Historic Preservation

This section provides information on preservation planning, grants, and tax credits.  Some of the various resources include identifying, registering, protecting, and rehabilitating properties listed in - or that may be eligible for - the National Register of Historic Places.  Funding is available in economically depressed areas. 

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State of Michigan

Federal Tax Credits for Historic Properties

Federal & state tax incentives are available for owners of National Register-listed income-producing properties who rehabilitate their properties. The projects must be certified by the National Park Service, in consultation with the State Historic Preservation Office (SHPO). For more information, visit:

https://www.michigan.gov/mshda/0,4641,7-141-54317_19320_62001-54162--,00.html or call 517.373.1630 or email [email protected].

Historic Preservation Grant Program

The National Historic Preservation Act of 1966 provides federal government funds for projects designed to identify, assess, designate and protect districts, sites, buildings, structures and objects significant in the history, architecture, archaeology, engineering and culture of the United States. The funds, received annually from the National Park Service of the U.S. Department of the Interior, are administered by Michigan's State Historic Preservation Office (SHPO), Michigan Historical Center.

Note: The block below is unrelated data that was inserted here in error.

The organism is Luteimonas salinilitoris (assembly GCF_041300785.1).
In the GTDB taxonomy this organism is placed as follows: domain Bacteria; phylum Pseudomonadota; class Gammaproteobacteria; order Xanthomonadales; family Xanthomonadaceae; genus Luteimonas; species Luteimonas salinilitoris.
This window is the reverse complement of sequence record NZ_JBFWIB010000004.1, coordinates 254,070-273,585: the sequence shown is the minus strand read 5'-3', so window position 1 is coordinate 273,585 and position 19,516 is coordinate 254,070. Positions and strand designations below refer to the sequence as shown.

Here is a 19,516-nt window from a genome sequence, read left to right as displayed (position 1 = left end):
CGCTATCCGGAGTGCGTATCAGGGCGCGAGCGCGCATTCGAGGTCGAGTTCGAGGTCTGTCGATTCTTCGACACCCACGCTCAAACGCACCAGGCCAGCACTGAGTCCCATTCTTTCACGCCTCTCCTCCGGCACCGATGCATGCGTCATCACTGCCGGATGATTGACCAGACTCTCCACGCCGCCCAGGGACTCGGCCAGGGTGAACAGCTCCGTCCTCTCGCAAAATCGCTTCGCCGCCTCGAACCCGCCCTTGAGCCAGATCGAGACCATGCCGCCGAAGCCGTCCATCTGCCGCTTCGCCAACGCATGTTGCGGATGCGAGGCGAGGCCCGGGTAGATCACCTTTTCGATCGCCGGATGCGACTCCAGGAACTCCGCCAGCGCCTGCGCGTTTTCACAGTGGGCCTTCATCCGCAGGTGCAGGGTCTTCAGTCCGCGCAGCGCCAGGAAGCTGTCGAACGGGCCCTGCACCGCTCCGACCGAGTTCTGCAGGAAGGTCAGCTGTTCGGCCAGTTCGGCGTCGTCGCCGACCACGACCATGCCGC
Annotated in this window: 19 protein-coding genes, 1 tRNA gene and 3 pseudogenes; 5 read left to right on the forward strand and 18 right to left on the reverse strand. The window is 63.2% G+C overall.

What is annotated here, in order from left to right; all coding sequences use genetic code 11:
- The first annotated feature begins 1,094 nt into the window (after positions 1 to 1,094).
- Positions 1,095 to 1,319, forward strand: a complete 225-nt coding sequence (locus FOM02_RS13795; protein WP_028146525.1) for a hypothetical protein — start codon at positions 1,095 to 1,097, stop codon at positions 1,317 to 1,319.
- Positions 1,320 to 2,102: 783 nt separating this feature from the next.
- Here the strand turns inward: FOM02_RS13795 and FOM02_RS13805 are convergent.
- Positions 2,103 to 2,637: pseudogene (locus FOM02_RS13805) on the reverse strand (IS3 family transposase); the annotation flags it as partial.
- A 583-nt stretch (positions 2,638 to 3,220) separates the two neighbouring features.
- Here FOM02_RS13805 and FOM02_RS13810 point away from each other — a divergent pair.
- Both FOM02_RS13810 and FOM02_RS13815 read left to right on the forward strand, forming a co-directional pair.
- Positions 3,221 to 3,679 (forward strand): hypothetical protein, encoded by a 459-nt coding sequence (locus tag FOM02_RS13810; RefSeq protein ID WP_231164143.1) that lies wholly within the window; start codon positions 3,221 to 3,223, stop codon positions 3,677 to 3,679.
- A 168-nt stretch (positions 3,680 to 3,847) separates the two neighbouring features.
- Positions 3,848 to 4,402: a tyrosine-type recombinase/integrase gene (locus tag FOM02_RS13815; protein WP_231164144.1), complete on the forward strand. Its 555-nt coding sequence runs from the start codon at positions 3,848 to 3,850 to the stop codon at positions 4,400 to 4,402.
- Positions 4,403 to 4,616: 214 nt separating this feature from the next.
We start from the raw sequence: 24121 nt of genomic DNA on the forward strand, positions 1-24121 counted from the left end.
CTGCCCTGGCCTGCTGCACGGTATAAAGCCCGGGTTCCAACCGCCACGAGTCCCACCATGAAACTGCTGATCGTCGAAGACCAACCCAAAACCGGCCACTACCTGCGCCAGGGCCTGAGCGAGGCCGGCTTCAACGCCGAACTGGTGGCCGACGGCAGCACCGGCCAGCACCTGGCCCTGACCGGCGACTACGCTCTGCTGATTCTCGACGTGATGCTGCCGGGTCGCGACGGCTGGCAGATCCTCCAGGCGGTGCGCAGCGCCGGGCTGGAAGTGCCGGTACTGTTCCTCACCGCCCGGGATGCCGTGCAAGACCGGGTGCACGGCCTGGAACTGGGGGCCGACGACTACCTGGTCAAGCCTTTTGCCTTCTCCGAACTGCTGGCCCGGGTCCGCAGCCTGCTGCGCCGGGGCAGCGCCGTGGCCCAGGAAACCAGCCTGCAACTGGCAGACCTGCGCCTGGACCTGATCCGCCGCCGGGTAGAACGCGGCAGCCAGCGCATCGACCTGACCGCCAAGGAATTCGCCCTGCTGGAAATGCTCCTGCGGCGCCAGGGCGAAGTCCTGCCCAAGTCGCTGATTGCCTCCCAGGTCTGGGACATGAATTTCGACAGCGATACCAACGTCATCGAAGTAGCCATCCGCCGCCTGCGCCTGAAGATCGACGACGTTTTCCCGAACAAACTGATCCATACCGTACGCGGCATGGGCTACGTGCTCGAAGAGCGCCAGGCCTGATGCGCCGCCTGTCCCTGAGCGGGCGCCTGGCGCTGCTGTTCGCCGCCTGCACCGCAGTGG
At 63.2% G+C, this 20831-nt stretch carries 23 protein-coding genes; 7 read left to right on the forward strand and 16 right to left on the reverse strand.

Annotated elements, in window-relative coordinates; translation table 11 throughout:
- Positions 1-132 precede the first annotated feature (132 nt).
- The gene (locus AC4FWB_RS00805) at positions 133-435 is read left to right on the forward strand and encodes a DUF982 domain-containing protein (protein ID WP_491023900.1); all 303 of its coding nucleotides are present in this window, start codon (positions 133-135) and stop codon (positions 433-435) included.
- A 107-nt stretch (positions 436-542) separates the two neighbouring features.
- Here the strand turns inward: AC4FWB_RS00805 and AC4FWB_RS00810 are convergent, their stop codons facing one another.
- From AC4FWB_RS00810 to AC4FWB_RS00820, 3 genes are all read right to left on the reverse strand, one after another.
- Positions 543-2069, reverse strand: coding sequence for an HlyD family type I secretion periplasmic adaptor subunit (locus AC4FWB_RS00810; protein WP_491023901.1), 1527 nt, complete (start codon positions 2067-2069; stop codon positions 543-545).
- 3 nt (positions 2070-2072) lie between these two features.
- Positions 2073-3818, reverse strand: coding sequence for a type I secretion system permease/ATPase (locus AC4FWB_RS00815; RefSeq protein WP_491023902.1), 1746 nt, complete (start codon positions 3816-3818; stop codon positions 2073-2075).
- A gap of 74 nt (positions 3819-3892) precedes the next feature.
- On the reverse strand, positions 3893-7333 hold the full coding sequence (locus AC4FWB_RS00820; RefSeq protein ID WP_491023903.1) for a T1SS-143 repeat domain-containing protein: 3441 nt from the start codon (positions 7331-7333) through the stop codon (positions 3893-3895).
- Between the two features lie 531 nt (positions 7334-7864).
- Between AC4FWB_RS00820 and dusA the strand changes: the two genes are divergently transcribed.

The Historic Preservation Fund is the source of a 60-40 matching grant-in-aid program. The federal funds provided through the grant must be matched by the grant recipient with private funds, local government funds, in-kind services, state funds, certain federal funds (limitations apply), donated services and/or donated equipment or material.

The following three projects--an archaeological survey, a public education project and a planning document--are among the many types of projects that have been supported with the Historic Preservation Fund.

  • An intensive archaeological survey of twenty acres was conducted in Gratiot County to determine the boundaries of the Shin-gwah-koos-king settlement. Floral and faunal samples were analyzed and a National Register nomination was written.
  • A videotape and brochure were produced in Holland, Michigan, to guide both visitors and residents through the city's many structures. From the Flemish gables of the Hope Reformed Church to the Italianate Cappon House to the sandstone of the Clock Tower, the features of historic Holland are captured visually and descriptively.
  • In Saginaw a Rehabilitation Master Plan was prepared for the Hoyt Public Library--a building heavily used and extensively modified during its century-long history. The final plan prioritized construction and restoration work, recommended spatial relationships and provided estimates of the cost of the work.

For information about any SHPO programs, contact us by telephone at 517-373-1979, or via email at [email protected]